In eastern Colorado, we walk on prairie soils. Such soils contain a layered mix of living and non-living components. Finely ground rocks, clay, sand and wind-blown debris (loess) form the bottom layer. The middle layers house a community of worms, mites, insects and microorganisms swimming in a sea of partially decayed organic matter invaded by networks of feathery roots and spider-web filaments of fungi. The remains of Ice Age mammoths and tigers mingle with those of the cattle and corn stalks of more recent grasslands. Billions of bacterial and fungal cells constantly work at breaking down a backlog of complex carbon molecules into climate-warming gases such as carbon dioxide…
“Biochar,” a clever term for charcoal created during fires in forests and grasslands, represents another wildcard in soil chemistry. Under certain conditions, biochar can sequester carbon in the soil for decades or centuries, but sometimes it can degrade within years and cycle the carbon into the atmosphere. Soil scientists, like Prof. M. Francesca Cotrufo at Colorado State University, work on ways to produce biochar for different purposes.
“Depending on the feedstock, temperature, and other conditions of pyrolysis (burning),” Cotrufo said, “we can make a biochar which is relatively easy to decompose and works best for soil fertility but not for carbon sequestration, as well as build a very recalcitrant biochar.”
The latter type keeps carbon compounds out of the air longer…
The soil that may hold the fate of the world’s climate in its black, carbon-rich depths lies in the Arctic. Scientists estimate that once permanently frozen Arctic soils contain 1.5 billion tons of carbon — about half of all the carbon contained in soils worldwide. As these soils warm and microbes fire up their engines, a torrent of greenhouse gases could tip the planet from the relatively icehouse conditions of today to the hothouse conditions of eons past.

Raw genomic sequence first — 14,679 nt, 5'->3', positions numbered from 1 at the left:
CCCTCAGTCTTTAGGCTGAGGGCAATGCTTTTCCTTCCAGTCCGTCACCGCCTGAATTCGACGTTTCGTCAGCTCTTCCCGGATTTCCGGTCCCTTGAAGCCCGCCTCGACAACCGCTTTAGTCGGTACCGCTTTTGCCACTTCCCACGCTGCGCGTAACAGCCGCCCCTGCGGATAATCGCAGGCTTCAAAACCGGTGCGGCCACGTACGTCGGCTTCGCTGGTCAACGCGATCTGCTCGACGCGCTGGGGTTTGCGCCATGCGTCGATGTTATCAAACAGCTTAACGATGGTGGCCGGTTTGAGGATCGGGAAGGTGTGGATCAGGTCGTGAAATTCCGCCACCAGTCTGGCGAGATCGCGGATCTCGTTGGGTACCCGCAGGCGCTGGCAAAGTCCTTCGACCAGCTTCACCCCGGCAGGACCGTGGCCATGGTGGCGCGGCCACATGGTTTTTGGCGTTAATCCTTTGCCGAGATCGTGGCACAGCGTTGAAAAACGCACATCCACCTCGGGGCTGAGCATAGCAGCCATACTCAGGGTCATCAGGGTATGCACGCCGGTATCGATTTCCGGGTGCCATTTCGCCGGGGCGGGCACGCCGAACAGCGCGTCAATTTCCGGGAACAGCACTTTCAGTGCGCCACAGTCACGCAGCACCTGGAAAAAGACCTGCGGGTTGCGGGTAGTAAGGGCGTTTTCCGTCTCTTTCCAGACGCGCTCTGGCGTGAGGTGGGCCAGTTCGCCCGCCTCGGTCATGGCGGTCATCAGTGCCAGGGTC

The specifically designed filling stations are strategically placed around town and provide filtered tap water to the public. They have a traditional water fountain and a spicket to fill bottles, and each has a gauge that determines how much water is used. They currently do not operate during the winter months.
The city kicked off its “Aspen Tap” campaign last year by installing three stations — one near the restrooms at Wagner Park, another at Conner Park, next to City Hall, and the third at the skate park next to the Rio Grande Trail.
Between July and September of last year, people consumed over 700 gallons of water from the station at Conner Park and over 1,000 gallons from the skate park tap.
From the U.S. Bureau of Reclamation via the Cortez Journal:
The Bureau of Reclamation will host a McPhee Reservoir and Dolores Project operation meeting on March 21 at the Dolores Community Center at 7 p.m. Topics of discussion will focus on anticipated water releases to the lower Dolores River and an overview of the Dolores Project.
More Dolores River watershed coverage here and here.
Initiatives 3 and 45 — proposed citizen-sponsored legislation pieced together and filed by Richard Hamilton of Fairplay and his attorney, Phil Doe — seek to apply the public trust doctrine to Colorado water rights through a constitutional change.
[Gene Kammerzell], a Weld County produce grower who owns Arborland Nursery and is a member of the Colorado Farm Bureau Water Committee, has joined a number of other farmers, ranchers and agricultural organizations — as well as the Colorado Water Congress — in fighting the initiatives because they could cause chaos with state water rights, according to the opponents. Both sides agree in that the initiatives would override the state’s current prior-appropriation system — which states that those who own older water rights have a higher priority in using them — and 136 years of case law that have also helped define how water may be used in Colorado.
In addition to invalidating water rights, the proposed measures, if voted into law, would allow anyone to use the state’s water and then leave it up to the public to determine if the water is being used for the common good, Hamilton explained in a phone interview Wednesday. If members of the public were to determine the water isn’t being used for the common good, they could file a lawsuit in effort to curtail or prevent further water use in that capacity.